Floating Weeds concerns the story of a theatre troupe coming to a small coastal town. We find out that the lead actor and owner of the troupe, Komajuro (Ganjiro Nakamura) has a connection to this town and that he has come here to visit his son and former lover Oyoshi (Haruko Sugimura). However the young man, Kiyoshi, believes that Komajuro is his uncle as he has been told. When Kiyoshi was born, the man didn’t want the boy to know that his father was an itinerant actor, so the secret has always been kept and the boy was led to believe that his father died. Things go smoothly until an actress in the troupe named Sumiko (Machiko Kyo) gets suspicious of Komajuro's intentions in the town and begins to meddle in the delicate family lie that the man has created for himself.






There is a particular scene in this film where the plot begins to thicken, tension begins to build, and we realize that conflict has come to Komajuro's carefully calculated life and everything is about to go wrong. There is a rain storm that comes and as it’s captured by the camera, there is a deep cleansing sensation afforded to the film. We are allowed to watch the rain. We see the rain through windows, and from different angles as it falls on flowers in the courtyard, as it falls into the street etc. There’s also a terrifically staged sequence where Komajuro and Sumiko are opposite the street from each other under the eaves of the house and rain dividing them both. It’s as if the rain has washed away the protective “cover” that the man has created for himself and has exposed his lie metaphorically. 





What I love best about this film is the way Ozu pulls you into the drama through the actors and the atmosphere. There tends to be a bit more confrontation, especially in the final 1/3 of the movie, than is usually commonplace in Ozu's films, where the conflict often plays out internally within the minds of the characters. Here, people grab one another, they strike each other, they twist each other’s arms. Additionally, the use of the summertime heat……people fanning themselves, the sound of the droning cicadas, the lazy summer afternoons at the beach, provide a thick atmosphere. Ozu’s use of the acting troupe also reflects a heightened state of dramatic effect, with the use of the costumes and the make-up providing a double-dose of cinematic drama. This is one of my favorite Ozu films and it’s fantastically written, shot, acted (particularly by Nakamura and Kyo), and directed. There is not a false step in this magnificent film.  

Wednesday, June 6, 2012

Faust (1926) - Directed by F.W. Murnau




Is Faust the grandest experiment ever conducted by F.W. Murnau? He literally throws everything at the viewer here in a film that is overshadowed historically by the film that he made following it in 1927, Sunrise. I recently watched Sunrise, for the third time, and am absolutely convinced that, yes it contains mostly brilliant cinema, but it also contains a few really sappy segments that play poorly melodramatic- not to Murnau’s strengths. I actually find City Girl (1930) to be a far more evenly paced film than Sunrise and manages to avoid some of the maudlin aspects that Sunrise falls into times. Murnau was not at his best playing up melodrama though. He was at his best highlighting the darker recesses of humanity and made his most technically interesting films while still in Germany. This was his last German film.






Faust is based on the Goethe play and stars Gosta Ekmann as Faust, an elderly alchemist, who sells his soul to the Devil in exchange for youth and earthly pleasures. Emil Jannings plays the demon Mephisto who escorts Faust around, and generally wreaks all kinds of havoc throughout the story through manipulation. Sex plays a large role in the film, as Faust is initially convinced to take a trial day under the Devil’s rule, but his day as a younger man is about to come to an end before he is able to fornicate with a woman he is wooing to bed. He is convinced to finalize the pact with the Devil therefore in order to keep his “date”. Later in the film, Faust is smitten by a young woman named Gretchen. His temptation to couple with Gretchen becomes not only his downfall, but also that of Gretchen and her family.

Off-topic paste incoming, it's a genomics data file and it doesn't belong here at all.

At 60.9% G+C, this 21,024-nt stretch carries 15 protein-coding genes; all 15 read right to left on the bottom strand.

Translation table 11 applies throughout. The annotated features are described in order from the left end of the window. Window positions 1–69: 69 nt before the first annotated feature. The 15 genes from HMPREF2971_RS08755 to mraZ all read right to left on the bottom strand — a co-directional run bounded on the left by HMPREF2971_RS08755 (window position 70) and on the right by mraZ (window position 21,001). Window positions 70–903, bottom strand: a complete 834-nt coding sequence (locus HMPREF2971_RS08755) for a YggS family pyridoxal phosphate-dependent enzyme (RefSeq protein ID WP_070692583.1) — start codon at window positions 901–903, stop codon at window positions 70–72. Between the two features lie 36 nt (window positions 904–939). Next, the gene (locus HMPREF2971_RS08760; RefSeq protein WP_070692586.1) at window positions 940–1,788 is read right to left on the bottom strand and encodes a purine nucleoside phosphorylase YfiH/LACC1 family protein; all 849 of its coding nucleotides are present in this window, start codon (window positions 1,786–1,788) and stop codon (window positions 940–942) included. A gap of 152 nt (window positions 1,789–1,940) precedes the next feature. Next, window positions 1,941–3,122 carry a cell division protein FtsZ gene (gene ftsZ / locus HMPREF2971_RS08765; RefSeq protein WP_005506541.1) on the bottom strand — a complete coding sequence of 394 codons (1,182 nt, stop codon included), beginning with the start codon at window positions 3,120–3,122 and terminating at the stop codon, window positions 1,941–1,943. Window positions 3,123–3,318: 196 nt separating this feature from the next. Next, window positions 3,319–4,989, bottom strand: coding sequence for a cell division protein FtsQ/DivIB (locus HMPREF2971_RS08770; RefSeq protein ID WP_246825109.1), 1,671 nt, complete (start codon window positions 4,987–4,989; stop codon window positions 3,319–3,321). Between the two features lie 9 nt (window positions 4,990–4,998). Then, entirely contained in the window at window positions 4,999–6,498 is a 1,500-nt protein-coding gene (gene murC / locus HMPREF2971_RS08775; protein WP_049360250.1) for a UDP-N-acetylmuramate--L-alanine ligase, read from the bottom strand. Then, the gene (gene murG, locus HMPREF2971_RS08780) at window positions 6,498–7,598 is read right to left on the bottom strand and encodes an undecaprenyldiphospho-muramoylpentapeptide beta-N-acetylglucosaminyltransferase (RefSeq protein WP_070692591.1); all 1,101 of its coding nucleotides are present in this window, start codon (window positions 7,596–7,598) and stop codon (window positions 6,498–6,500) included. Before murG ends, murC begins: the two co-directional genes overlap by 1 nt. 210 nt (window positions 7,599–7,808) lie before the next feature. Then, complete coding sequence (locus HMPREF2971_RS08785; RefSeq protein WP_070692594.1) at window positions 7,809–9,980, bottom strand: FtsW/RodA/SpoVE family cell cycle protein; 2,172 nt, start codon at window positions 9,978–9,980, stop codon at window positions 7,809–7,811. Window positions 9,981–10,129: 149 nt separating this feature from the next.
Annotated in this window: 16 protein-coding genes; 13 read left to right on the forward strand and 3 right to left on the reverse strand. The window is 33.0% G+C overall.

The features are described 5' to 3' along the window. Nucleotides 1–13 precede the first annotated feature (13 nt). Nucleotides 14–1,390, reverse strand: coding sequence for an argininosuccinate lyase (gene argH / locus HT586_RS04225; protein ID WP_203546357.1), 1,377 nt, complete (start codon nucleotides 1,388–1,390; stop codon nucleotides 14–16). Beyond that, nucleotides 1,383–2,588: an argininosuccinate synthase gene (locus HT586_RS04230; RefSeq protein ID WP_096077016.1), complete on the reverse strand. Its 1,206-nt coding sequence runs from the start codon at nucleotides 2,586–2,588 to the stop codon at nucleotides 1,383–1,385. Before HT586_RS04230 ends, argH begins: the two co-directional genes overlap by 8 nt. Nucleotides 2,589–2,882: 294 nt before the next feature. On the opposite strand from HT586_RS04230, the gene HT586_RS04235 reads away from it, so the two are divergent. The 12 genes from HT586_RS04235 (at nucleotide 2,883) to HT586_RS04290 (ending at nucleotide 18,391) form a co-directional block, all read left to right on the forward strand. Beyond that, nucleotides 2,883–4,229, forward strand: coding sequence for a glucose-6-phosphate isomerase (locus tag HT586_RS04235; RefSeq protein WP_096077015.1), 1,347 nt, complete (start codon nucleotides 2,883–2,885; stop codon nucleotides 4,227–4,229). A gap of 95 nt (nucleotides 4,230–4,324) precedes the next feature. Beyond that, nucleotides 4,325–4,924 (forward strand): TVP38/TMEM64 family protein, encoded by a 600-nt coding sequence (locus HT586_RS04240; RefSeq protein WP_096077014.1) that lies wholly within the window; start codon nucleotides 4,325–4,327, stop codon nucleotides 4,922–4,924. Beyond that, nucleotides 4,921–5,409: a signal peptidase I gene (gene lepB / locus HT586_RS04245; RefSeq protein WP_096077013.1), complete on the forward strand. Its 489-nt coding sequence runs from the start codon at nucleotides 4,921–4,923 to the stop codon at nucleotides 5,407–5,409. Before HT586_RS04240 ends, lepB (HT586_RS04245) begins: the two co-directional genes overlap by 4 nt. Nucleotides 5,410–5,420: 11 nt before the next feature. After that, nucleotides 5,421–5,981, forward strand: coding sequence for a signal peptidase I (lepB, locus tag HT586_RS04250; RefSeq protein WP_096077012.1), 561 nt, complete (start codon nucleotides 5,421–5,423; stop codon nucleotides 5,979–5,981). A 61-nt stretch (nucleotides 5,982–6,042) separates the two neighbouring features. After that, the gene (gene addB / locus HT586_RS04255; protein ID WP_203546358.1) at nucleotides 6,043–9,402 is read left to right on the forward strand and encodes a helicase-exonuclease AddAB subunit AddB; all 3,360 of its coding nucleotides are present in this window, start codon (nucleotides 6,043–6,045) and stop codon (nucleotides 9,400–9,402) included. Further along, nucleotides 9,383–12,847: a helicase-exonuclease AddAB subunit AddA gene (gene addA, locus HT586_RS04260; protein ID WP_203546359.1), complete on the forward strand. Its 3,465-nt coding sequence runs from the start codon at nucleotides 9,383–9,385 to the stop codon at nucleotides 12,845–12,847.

I think anyone familiar with the Faust story will not be surprised or particularly excited by the plot mechanics. For me the excitement of the film is in the presentation which is wildly chaotic and absolute fun. Several setpieces and images are quite memorable. From the image of the Devil and his hulking presence towering over the miniature town, to the sequence where Faust is out in the countryside calling the demon Mephisto to come to his side and out of the blackness, the overlaid imagery of Mephisto riding a horse comes closer and closer out of the sky. One of the most striking sequences is toward the end when Gretchen is trudging through the snow with her baby and out of sheer exhaustion plops herself down in the snow. Her scream for “Faust!” after they’ve found her baby dead in the snow is also an example of visual storytelling at its finest in the silent era. Using overlaid imagery, special effects, tracking shots, unique setpieces, Murnau reaches his pinnacle of inventiveness I believe here in this film.






So let’s talk about Emil Jannings who is magnificent as Mephisto. His performance just downright dominates the film and he in general puts most actors from this era to shame. His expressions are what I take away from this film, especially his evil smile. I wonder though, if the performance is a bit more caricatured than say, something like The Doorman from The Last Laugh, which might be his best work of all. There, he is able to express a greater range of emotion. Here, it’s almost like a glorious, extended cameo appearance of sorts, where he gets to have all of the fun and doesn’t have to carry the emotion. As for Murnau, I’ve found that the films I enjoy the best are the ones he made in Germany. The Last Laugh and Faust especially are wonderful, kinetic examples of his craft. When he went to Hollywood, something for me was not quite the same. Many people consider Sunrise the greatest silent film of all time though, so maybe it’s just me.